Chaucer, Canterbury Tales, Pardoners Tale Ii: 463 572. Write A Critical And Rhetorical Analysis Of The Passage. Giving Regard To Its Work, Function, Audience, Circulation Etc.

1329 words - 5 pages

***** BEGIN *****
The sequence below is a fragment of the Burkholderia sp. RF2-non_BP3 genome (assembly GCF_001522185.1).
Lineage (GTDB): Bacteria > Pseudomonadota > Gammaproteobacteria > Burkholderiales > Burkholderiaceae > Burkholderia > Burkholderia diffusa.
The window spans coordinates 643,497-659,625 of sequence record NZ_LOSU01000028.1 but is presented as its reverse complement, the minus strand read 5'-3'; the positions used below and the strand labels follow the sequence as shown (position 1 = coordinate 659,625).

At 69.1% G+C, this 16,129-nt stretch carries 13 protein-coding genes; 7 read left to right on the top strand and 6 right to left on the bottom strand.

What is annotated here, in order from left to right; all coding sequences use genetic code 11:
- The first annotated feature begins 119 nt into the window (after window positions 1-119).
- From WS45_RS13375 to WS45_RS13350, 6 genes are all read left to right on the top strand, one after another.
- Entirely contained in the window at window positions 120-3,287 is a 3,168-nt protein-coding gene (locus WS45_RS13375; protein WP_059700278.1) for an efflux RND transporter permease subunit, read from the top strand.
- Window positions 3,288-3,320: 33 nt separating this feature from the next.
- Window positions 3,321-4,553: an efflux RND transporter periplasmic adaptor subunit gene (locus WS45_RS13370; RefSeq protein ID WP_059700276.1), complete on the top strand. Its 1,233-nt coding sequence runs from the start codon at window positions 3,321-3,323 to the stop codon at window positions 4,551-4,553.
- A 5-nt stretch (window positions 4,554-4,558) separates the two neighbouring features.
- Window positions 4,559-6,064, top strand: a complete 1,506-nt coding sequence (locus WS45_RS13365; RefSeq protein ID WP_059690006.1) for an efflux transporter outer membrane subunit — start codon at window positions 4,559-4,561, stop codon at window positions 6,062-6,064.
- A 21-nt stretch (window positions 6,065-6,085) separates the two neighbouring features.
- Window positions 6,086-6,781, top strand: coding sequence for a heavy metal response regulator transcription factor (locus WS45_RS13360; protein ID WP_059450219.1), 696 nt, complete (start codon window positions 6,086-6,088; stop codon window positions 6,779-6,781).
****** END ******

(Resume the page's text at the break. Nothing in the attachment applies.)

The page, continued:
Middle English Popular LiteratureWrite a critical analysis of the passage you choose for discussion, giving due regard to what is going on in the passage, but paying particular attention to the means by which the poet makes his point. Please focus on the passage, but you may need to relate it to the rest of the text or to like texts. You should extend your analysis to considerations of the text's place and work - circulation, function, audience, etc. That is to say, try to present not just a critical but a rhetorical reading of the text you choose to discuss.Chaucer, The Canterbury Tales,'The Pardoner's Tale' II. 463-572In this passage Chaucer sets up a contrast between the Pardoner and the sins he supposedly offers repentance for, to show the Pardoner is more sinned than sinners. He does so through a group of young companions who undertake activities of vice in each others company. They gamble, solicit prostitutes and frequent taverns together, "Of yonge folk that haunteden foyle/ As riot, hasard, stywes, and taverns" (II. 463-464). Gluttony, lechery and drunkeness are repeated throughout the passage. They are compared to the Devil and devilish activities, "And eten also and drynken over hir myght/ Thurgh which they doon the devel sacrifise/ Withinne that develes temple, in cursed wise" (II. 468-470). Chaucer then uses a biblical analogy to display the significance of the sins. He compares it to the fall of Adam and Eve from the garden of paradise, "adam our fader, and his wyf also/ Fro paradys to labour and to wo/ Were dryven for that vice, it is no drede/ For whil that adam fasted , as I rede/ He was in paradys; and whan that he/ Eet of the fruyt deffended on the tree/ Anon he was out cast to wo and peyne" (II. 505-511). Chaucer places a lot of emphasis on alcohol as a major causation factor leading to the devil's work. He highlights its ability to lead to more sin, "a lecherous thyng is wyn, and dronkenesse/ Is ful of stryvyng and of wrecchednesse/ O dronke man, disfigured is thy face/ Sour is thy breath, foul artow to embrace" (II. 549-552). Chaucer also comments on alcohol's ability to ruin a man's mind, causing them to take on the appearance of insanity, "He says there is no difference he can find/ Between a man that's quite out of his mind/ And one that's drunken, save perhaps in this/ That when a wretch in madness fallen is/ The state lasts longer than does drunkenness" (II. 493-497).Here Chaucer is setting the Pardoner up as a despicable character by pointing out his make-up full of hypocrisy and vice. Of all the vices the Pardoner sells repentance for, he is guilty of commiting himself. As Kellogg notes, 'what he collects he spends in taverns admist no very spiritual company, yet he is concerned for professional reasons that to 'lewed peple' his life should have the appearance of sanctity (273). He also argues that the Pardoner is one of Chaucer's artistic creations. That he is a generic figure, 'Like the usual professional collector,...

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